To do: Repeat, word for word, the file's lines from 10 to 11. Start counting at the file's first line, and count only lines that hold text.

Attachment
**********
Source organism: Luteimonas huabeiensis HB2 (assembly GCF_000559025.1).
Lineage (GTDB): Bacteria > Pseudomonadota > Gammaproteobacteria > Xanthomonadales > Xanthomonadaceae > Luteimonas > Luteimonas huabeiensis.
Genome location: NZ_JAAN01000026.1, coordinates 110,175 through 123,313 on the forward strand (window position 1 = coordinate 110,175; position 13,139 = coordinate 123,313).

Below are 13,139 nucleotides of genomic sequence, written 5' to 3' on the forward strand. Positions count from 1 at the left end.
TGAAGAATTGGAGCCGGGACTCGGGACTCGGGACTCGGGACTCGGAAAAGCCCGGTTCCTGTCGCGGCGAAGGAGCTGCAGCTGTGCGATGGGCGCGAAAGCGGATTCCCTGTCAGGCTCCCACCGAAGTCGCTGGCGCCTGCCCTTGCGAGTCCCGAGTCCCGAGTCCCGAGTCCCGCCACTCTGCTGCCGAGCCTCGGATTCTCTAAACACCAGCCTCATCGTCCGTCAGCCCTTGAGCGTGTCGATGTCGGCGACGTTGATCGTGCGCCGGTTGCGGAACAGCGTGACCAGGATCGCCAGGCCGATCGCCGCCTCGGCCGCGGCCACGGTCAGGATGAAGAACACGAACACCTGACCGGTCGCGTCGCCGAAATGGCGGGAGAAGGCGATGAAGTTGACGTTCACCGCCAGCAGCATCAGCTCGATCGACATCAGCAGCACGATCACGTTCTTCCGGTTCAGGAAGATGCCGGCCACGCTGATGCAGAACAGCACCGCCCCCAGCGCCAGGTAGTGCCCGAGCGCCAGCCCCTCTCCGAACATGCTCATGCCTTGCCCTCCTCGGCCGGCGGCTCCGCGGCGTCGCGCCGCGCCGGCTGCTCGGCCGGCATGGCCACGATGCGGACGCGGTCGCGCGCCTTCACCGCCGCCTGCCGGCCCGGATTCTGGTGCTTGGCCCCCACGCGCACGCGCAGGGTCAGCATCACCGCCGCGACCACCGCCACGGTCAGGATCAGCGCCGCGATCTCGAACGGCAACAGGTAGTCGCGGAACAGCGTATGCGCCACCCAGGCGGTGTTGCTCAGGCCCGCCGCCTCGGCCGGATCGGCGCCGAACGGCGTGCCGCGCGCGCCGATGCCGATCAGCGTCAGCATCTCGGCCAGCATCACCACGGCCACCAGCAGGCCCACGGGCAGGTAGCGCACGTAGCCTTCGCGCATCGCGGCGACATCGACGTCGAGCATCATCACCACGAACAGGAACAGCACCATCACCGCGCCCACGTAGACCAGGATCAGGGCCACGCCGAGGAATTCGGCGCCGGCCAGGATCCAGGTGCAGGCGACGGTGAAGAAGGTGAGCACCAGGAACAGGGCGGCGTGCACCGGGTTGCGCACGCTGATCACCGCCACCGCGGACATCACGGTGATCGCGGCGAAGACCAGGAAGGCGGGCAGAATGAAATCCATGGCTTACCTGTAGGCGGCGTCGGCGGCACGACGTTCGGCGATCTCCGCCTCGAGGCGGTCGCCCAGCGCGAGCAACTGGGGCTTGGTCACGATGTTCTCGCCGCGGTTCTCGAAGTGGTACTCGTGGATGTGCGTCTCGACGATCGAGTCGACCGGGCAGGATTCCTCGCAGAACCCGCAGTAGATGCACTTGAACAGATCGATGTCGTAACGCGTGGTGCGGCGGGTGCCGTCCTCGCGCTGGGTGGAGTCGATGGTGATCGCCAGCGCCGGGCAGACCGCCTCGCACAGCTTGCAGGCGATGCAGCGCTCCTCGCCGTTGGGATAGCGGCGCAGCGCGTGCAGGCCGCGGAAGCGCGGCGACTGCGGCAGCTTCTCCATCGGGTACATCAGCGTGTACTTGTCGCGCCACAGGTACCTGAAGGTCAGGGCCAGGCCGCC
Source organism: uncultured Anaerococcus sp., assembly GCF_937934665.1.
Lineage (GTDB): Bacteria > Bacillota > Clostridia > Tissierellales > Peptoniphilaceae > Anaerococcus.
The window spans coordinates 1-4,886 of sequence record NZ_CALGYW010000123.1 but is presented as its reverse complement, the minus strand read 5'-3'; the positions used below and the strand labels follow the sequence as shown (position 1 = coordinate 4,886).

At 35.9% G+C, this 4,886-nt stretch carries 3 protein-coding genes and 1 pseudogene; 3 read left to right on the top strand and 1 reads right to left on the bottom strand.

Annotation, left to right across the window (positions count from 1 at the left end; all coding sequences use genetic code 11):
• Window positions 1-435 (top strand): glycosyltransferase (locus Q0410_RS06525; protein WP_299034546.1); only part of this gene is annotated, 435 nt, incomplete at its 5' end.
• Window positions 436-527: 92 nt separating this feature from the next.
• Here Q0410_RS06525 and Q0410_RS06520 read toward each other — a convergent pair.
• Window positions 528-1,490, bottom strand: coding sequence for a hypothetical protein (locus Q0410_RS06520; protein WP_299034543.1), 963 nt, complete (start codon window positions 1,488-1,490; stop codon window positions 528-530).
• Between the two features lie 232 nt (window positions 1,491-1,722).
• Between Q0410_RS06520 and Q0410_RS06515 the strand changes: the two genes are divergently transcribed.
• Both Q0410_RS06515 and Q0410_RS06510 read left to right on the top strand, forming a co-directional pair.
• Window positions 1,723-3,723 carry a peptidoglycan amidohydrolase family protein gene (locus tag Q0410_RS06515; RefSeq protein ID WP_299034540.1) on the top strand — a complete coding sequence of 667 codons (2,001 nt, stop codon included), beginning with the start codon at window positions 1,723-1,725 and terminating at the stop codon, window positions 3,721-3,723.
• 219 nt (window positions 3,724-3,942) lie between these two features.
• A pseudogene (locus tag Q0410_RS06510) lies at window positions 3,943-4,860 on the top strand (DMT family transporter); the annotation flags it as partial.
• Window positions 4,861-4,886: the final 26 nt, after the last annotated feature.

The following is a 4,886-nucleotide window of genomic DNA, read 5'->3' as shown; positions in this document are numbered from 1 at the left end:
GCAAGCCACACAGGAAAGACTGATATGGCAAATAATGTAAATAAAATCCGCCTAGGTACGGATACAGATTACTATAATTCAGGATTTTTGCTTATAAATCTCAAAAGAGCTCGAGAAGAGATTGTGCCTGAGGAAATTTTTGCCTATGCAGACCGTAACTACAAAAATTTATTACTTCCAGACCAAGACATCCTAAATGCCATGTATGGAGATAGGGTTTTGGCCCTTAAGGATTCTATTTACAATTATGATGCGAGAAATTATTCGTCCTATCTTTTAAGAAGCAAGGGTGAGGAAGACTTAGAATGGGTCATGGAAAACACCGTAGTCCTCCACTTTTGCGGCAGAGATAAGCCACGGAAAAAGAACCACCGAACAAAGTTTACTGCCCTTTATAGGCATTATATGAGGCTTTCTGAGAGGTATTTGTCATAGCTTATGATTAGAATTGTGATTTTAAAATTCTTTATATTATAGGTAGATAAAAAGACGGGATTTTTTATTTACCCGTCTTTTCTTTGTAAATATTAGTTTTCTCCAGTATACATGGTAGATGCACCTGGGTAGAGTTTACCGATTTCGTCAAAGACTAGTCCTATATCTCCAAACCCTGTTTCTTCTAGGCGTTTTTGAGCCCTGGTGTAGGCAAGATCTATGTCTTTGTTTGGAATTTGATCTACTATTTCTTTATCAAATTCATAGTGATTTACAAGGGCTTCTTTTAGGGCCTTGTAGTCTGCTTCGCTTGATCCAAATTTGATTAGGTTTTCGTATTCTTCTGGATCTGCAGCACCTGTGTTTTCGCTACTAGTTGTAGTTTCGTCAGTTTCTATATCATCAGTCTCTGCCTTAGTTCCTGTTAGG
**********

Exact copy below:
Annotation, left to right across the window (positions count from 1 at the left end; all coding sequences use genetic code 11):
• Window positions 1-435 (top strand): glycosyltransferase (locus Q0410_RS06525; protein WP_299034546.1); only part of this gene is annotated, 435 nt, incomplete at its 5' end.